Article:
The Holiday Letdown

Today, I am exhausted, through and through to every fiber of my being.  The baby, on the other hand, must have really enjoyed all the holiday goodies, because I swear it is now blessed with super strength.  Last night for the first time my husband was able to feel baby's movements.  Baby has been sitting so low in my belly that most movements are well below the belt.  But last night he/she was able to wriggle and arm or leg into my upper belly and really go at it.  It was so bittersweet for me because he's always been able to feel it much much sooner, I am 27 weeks now.  However, I am glad that someone finally got to feel this little one besides me, I know his or her sisters are chomping at the bit, especially the oldest, to feel this little one as well.  So I wish baby much strength and hopefully some movement advantage from a much occupied uterus in the absence of fluid.  Twenty seven weeks means I have ten or less to go.  My doctor will schedule a c-section for around 36/37 weeks.  It is hard to believe that I have made it eight weeks  already and have barely over that to go.  These eight weeks have been so long, yet in retrospect, not long enough if that makes sense.  I am glad to have gotten through the holidays and to have seen my family while I still have some semblance of myself left.  Surely the next time they see me I will be destroyed and but a shell of who I was yet again.  It all takes time and time is one thing that seems to be in abundance for me.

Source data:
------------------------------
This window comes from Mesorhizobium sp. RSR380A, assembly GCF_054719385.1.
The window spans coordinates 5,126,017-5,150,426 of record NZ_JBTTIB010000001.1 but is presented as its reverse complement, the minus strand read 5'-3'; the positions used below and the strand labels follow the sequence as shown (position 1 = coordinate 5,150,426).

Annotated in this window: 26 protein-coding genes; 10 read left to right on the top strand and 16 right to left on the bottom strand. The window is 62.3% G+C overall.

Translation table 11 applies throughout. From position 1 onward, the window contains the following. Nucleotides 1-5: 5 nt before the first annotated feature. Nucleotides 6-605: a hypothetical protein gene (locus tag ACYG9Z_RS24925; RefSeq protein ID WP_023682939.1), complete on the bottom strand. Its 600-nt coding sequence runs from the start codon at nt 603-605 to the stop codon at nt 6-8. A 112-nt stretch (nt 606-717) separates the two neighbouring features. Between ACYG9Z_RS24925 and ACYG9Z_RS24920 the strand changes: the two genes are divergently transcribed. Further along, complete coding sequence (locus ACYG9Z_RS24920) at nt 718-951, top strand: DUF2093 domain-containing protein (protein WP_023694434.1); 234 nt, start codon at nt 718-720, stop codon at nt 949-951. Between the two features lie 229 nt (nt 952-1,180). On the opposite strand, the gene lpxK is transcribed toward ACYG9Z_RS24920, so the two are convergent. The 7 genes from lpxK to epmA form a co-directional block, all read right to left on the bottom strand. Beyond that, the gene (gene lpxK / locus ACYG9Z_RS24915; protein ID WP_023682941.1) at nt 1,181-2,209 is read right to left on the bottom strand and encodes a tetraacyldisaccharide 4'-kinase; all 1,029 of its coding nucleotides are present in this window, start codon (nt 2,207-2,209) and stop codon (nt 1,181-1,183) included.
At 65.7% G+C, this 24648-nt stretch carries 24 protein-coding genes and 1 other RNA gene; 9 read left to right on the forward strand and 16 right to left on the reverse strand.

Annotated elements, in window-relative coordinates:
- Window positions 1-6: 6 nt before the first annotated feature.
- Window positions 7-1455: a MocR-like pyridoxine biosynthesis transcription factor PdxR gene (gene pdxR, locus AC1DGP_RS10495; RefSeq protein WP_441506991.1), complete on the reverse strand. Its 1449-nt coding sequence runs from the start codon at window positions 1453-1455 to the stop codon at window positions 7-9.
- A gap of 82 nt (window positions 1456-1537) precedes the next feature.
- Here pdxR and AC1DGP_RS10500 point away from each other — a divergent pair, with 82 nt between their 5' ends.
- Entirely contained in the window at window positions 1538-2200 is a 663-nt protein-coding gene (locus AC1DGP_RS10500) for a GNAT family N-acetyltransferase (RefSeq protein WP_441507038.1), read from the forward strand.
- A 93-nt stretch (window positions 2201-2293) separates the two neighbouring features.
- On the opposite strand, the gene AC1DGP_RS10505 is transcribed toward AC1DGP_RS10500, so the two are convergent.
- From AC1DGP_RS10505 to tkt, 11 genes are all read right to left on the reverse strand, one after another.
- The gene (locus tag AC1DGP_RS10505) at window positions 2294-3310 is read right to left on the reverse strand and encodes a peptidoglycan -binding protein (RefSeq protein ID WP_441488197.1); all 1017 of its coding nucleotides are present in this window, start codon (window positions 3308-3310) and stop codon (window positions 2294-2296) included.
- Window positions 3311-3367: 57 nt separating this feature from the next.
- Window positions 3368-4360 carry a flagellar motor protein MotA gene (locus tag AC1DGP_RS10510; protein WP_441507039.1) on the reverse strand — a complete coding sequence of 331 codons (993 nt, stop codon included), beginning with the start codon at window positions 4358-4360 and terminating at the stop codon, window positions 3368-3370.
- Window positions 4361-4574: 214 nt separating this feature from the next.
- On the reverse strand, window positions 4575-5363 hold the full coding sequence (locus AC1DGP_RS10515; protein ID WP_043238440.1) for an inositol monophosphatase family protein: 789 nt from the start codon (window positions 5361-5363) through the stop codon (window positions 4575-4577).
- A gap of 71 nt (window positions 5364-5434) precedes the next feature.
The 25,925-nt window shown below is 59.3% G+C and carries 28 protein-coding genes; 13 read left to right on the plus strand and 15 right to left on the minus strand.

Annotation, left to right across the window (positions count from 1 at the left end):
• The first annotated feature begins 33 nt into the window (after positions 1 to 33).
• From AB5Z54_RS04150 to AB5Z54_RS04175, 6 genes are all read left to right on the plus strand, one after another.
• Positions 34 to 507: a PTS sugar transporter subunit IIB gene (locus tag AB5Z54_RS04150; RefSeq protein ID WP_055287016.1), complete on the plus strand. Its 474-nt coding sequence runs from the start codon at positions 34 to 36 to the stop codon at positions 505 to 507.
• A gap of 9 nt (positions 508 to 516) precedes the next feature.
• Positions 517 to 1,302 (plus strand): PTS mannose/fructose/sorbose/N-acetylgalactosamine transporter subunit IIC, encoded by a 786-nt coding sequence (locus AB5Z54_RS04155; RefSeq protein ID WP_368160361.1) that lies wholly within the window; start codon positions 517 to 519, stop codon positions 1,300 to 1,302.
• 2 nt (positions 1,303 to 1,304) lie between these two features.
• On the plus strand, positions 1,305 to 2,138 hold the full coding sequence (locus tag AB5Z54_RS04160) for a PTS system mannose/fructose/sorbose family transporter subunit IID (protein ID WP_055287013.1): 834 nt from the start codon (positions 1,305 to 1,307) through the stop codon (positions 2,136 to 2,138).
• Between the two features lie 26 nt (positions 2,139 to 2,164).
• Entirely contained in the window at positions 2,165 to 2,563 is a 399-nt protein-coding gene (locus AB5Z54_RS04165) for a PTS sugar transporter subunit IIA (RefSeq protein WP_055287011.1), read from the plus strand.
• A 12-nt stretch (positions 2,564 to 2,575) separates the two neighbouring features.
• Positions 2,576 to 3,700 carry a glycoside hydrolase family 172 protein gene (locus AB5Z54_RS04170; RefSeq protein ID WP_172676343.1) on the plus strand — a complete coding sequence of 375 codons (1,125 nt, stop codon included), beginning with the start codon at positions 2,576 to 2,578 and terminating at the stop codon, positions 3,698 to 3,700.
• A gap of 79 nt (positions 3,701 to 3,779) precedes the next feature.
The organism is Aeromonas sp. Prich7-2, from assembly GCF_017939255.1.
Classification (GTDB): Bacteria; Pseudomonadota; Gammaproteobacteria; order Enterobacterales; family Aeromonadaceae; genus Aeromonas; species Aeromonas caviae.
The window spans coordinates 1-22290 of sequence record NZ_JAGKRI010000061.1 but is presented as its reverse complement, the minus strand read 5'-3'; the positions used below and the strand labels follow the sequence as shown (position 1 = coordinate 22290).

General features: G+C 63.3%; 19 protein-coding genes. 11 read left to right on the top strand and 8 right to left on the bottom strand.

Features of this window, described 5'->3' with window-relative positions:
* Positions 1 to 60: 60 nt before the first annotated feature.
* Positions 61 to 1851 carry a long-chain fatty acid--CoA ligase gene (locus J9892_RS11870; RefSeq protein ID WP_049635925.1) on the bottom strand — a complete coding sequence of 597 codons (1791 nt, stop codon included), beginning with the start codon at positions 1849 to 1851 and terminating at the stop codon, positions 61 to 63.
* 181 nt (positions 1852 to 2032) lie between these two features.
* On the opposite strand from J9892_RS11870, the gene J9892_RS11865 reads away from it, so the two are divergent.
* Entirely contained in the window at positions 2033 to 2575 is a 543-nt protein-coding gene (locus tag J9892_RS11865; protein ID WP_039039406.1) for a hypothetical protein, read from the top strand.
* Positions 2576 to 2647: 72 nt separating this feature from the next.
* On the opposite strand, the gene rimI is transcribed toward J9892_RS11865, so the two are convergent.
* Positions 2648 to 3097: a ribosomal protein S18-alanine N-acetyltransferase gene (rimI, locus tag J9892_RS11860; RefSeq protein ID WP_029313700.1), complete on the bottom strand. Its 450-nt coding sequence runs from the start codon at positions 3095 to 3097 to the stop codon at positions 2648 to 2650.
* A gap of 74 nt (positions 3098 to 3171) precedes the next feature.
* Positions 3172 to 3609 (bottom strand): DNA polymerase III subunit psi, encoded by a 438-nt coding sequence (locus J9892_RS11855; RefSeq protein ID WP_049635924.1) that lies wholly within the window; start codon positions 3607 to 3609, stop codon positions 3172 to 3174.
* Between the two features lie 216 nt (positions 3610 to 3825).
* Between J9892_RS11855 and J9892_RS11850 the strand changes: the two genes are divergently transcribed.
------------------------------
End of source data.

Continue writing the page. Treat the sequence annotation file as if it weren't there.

Sunday, January 2, 2011

Distraction, Germs and Sleep

As previously mentioned, our family, in its entirety, was hit by some pretty nasty sickness.  It has been a windy road of high, never ending fevers (two kids ran fevers of 102-105 for 5 days each), three visits to the clinic, one blood draw, three throat swabs, one chest x-ray, two viruses, three courses of antibiotics and one case of pneumonia later, we are finally seeing rays of sunshine through the clouds.  During that time, family was in town, my parents, sister and her two kids whom I only see a couple times a year and who I anticipate I will only see next at the baby's birth and funeral.  I felt awful having kids here who were sick with a very contagious virus and wanting so badly to be around family but at the same time not wanting to expose them to the most minute germ for fear they would get sick too.  These sicknesses also really knocked our kids out too, they were definitely not themselves.  Ugh.  Then my brother and his new wife who we've never met came and we find out that she's a germaphobe, nice.  She kept her distance to say the least.  Not exactly ideal circumstances to meet someone.  I have to really say that everyone made such an effort, as much as I could have expected, to include us in the family activities despite our sickness (my husband and I also fell ill but not nearly as severe as the kids).  The distraction of the adults, kids and even the two dogs was a blessed interference in my roadmap of grief.  Somehow, I also managed to get some sleep.


Related Posts Plugin for WordPress, Blogger...